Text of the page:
Mis abuelas y la Teología [My Grandmothers and Theology]

Author's Note: To my abuelas whose powerful-selves, including their voices, no quedan en el cajon de los recuerdos (are not in the box of memories). This writing does not intend to speak for the experience of all the abuelas and comunidades living in the liminal spaces of the dominant culture. Rather, this writing departs from … Continue reading Mis abuelas y la Teología [My Grandmothers and Theology]

Getting Back to “Community”

What makes for meaningful conversation among young people today? These reflections triggered a distinct memory of observing my son’s middle school dance years ago. At pick up time, upon entering the church hall, most of the students were sitting at their respective tables, staring into their phones with their fingers rapidly texting each other rather … Continue reading Getting Back to “Community”

The Liminality of Dangling Man by Saul Bellow

It can be hard to convey liminality in words. The feelings that come from living through a liminal experience often go beyond our means to express them adequately. Liminality, being deeply tied to experience, isn’t easily translatable into words and ideas. As such, we’re left with using an arrangement of interesting metaphors and imagery in … Continue reading The Liminality of Dangling Man by Saul Bellow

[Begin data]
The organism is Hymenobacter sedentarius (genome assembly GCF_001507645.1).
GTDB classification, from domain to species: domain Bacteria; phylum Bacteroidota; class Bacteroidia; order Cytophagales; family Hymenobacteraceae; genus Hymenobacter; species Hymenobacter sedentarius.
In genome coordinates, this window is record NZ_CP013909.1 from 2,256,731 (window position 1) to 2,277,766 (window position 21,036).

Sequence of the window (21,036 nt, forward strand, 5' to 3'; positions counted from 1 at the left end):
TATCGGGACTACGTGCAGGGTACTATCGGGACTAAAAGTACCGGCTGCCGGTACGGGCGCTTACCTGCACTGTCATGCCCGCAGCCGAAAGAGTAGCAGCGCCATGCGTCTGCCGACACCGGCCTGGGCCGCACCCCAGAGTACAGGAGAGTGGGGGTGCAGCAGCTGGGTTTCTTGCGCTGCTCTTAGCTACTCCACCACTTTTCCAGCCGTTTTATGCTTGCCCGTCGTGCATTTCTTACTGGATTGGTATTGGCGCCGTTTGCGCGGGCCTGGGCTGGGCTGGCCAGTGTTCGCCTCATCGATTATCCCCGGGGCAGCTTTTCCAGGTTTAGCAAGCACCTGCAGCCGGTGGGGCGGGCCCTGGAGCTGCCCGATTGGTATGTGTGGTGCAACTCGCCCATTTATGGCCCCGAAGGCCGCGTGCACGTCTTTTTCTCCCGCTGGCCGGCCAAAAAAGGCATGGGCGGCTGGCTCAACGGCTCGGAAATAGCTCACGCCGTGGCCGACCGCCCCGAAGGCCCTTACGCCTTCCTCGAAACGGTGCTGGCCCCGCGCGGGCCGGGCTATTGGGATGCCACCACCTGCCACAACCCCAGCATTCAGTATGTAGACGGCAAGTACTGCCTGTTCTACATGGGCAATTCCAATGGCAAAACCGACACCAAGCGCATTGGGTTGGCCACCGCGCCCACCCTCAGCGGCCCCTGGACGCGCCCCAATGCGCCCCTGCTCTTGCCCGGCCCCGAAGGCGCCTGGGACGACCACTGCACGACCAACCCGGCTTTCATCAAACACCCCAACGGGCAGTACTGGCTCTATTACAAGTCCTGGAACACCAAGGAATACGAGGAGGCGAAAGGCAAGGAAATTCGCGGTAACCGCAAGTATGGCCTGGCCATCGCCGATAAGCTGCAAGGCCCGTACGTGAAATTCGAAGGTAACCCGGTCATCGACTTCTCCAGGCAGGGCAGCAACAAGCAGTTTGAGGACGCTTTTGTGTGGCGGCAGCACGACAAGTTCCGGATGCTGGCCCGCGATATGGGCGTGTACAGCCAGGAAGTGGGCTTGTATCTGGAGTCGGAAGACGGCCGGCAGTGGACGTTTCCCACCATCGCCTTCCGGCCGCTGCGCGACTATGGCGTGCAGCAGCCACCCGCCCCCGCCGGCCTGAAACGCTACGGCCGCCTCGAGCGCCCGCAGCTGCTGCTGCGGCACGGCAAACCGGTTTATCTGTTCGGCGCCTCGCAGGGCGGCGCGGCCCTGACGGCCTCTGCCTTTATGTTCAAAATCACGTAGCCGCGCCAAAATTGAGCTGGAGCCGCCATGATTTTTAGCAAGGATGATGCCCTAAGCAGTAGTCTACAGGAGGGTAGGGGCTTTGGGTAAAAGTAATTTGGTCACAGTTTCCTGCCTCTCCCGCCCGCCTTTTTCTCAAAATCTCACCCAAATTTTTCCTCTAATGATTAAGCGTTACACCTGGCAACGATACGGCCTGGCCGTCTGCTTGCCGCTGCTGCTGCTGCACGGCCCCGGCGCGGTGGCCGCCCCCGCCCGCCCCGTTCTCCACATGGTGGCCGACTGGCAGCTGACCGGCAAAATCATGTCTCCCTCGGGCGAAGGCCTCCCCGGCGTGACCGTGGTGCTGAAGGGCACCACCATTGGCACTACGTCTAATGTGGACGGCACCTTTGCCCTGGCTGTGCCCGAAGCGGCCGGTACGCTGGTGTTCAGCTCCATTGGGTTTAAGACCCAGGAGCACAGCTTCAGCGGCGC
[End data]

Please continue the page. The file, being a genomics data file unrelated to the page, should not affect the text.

The Negro Spirituals as a Form of Theology in the “Invisible Institution” (Part 2)

Note: Part 1 is available here To begin with, the slaves demonstrated the same faith in God the liberator as the Hebrews did when they left Egypt; they did so by remembering and believing in His Word of promise. The Hebrews had no way of knowing if or how He would save them from Pharaoh … Continue reading The Negro Spirituals as a Form of Theology in the “Invisible Institution” (Part 2)

The Negro Spirituals as a Form of Theology in the “Invisible Institution” (Part 1)

While within the “invisible institutions” of the hush/brush arbors (the equivalent to a modern-day Black Christian church) preaching, dance, and prayer were common forms used as expressions of religion and the Black Theology of the slaves, the unique art form of Black music that the slaves developed, the Spirituals, was noticeably the most expressive form … Continue reading The Negro Spirituals as a Form of Theology in the “Invisible Institution” (Part 1)